Hunting orchids in Minesing wetland

Eastern prairie white-fringed orchid (Photo by NCC)

Eastern prairie white-fringed orchid (Photo by NCC)

August 19, 2014 | by Michael Francis

As an intern with the Nature Conservancy of Canada (NCC), I often find myself walking a fine line between work and play. Even the toughest days are balanced by the realization that my workplace typically consists of wetlands, grasslands and forests. A couple of interesting days in the Minesing Wetlands this past July represent the perfect example of this ongoing “struggle” (and I use that word lightly).

This is a short “day in the life of” story for anyone out there interested in pursuing conservation science as a career path, in the hopes that it will keep you motivated.

My supervisor, Kristyn Ferguson, informed me one day of some upcoming field work in the Minesing Wetlands. Work in Minesing is certainly nothing new but the goal of this particular adventure was to locate and map endangered orchids in the heart of the wetland complex!

Willow Creek, Minesing Wetlands, ON (Photo by Nottawasaga Valley Conservation Authority)

Willow Creek, Minesing Wetlands, ON (Photo by Nottawasaga Valley Conservation Authority)

To provide a bit of background, I grew up in Barrie, about 10 minutes east of the wetlands. I accidentally discovered the beauty of Minesing a few years ago while searching for a close location for a spring canoe adventure. I’ve since been fascinated with the jaw-dropping beauty of the place and I’m always happy to find an excuse to return.

The first morning of our two-day orchid hunting trek started like most other days in the field. I met with the rest of the team, which included Kristyn and myself from NCC, Jessica Poole from the Ontario Federation of Anglers and Hunters and Dave Featherstone from the Nottawasaga Valley Conservation Authority.

We took our time to gear up and check our maps. We hiked on a small trail into a beautiful patch of woodlands and quickly began our downhill descent.

Once you reach the swamp forest that borders Minesing, you quickly realize why they call it a wetland: ground turns to mud; mud turns to puddles; puddles turn to pools; and pools quickly turn into hidden ponds disguised as root hummocks and dense vegetation. At this point, the struggle is real! Tripping and falling was inevitable and each of us had our own soaker at least once.

Walking last in line became a luxury, both for seeing the safe footsteps made by those ahead and for avoiding the embarrassment of the occasional stumble. We took the odd short break to catch our breath and get our directional bearings, but not long enough to let the clouds of Minesing mosquitoes carry us away.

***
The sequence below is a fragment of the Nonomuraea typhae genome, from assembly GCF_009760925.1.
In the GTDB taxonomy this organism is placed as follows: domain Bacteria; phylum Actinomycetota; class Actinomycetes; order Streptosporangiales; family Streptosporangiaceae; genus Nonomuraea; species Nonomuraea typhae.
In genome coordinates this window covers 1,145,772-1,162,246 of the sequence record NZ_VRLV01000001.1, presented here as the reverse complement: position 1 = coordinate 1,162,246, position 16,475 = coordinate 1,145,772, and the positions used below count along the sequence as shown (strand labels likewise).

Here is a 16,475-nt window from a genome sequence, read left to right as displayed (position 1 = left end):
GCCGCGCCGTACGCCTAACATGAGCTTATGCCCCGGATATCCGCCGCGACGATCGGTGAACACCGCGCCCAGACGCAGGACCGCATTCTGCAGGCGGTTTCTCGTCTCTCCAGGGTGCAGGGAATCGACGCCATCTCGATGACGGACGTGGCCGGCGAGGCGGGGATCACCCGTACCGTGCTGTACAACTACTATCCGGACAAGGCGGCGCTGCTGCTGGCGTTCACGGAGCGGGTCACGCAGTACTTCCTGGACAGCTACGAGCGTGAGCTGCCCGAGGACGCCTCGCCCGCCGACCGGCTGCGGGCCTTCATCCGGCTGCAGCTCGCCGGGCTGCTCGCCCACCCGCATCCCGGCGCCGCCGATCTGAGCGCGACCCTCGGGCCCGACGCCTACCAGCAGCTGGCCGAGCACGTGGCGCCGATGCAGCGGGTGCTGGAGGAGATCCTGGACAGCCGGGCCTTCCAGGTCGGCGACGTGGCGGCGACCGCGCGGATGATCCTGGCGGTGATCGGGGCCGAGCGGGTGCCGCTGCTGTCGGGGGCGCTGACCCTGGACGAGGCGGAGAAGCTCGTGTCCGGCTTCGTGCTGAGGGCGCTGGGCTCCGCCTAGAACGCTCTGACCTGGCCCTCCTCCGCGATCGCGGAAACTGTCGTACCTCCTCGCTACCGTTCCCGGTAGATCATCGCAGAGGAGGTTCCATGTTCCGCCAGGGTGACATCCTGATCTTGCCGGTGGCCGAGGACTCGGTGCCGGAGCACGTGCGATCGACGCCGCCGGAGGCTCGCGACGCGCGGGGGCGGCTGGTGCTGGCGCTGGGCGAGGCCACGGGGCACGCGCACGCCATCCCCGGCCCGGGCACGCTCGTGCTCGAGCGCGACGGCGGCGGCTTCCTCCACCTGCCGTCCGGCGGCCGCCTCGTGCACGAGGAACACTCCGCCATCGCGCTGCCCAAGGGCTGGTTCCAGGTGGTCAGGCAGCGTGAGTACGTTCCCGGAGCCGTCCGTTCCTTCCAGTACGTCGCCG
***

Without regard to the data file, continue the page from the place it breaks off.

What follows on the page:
Our hike consisted of roughly a kilometre of this intense hiking until the dense swamp forest slowly started to thin out and new, interesting life began to emerge.

Tamarack forest (Photo by NCC)

Tamarack forest (Photo by NCC)

As the forest thinned, we approached the fen ecosystem in the complex that we'd aimed to monitor that day. Fens are groundwater-fed wetlands that host a variety of interesting plant species. While walking on a fen, you are essentially held up by a dense floating mat of slowly decaying vegetation. One jump sends a ripple through the mat in all directions, like a hard trampoline. It’s a lot of fun until the first time your leg plunges through a hole in the mat, giving you a quick wake-up call of what you’re actually standing on!

Upon entering the fen, we were first greeted by an array of pitcher plants, buckbean, stunted tamaracks and a variety of orchid species. The last of these was on the mind of everyone in the group. In particular, we were curious whether we'd find a certain species — the eastern prairie white-fringed orchid (EPWO).

Populations of this endangered species are few and far between, since their ideal wetland habitat is in decline. Minesing is somewhat of an EPWO stronghold in Ontario, which is why there is a need to monitor the population to ensure its health and longevity.

At the sight of the open fen, my competitive side began to kick in. I had to be the first to find one!

We spread out in a line and began a northward march across the thin band of open wetland, searching for signs of our elusive orchid. Dave was the first to spot one. Then another. And another. It was clear we were in EPWO territory now and we were all on high alert.

It wasn’t long before we had each spotted a handful and could relax a bit. I decided that I had to take some pictures, as the orchids are a real sight to see. In my mind, each individual flower resembles a little person with long fingers and toes. Orchid flowers always have such interesting shapes and resemblances!

The trip was a success, having documented approximately 60 individual orchids over the two days and gaining the experience of a lifetime. Though I’ve tried, it’s hard putting the experience into words. If you’ve never had the opportunity to explore a large intact wetland like Minesing, it is well worth it. Be prepared for bugs, tired legs and directional disorientation; but also for the opportunity to experience the quiet beauty of unique untouched ecosystems and the beautiful and rare life that they hold.

Michael Francis (Photo courtesy Michael Francis)

About the Author

Michael Francis is a former intern for NCC Ontario’s Georgian Bay-Huronia subregion. I’m a life-long nature enthusiast, with a love for hiking, canoeing, fishing and just general outdoor adventuring.

Read more about Michael Francis.

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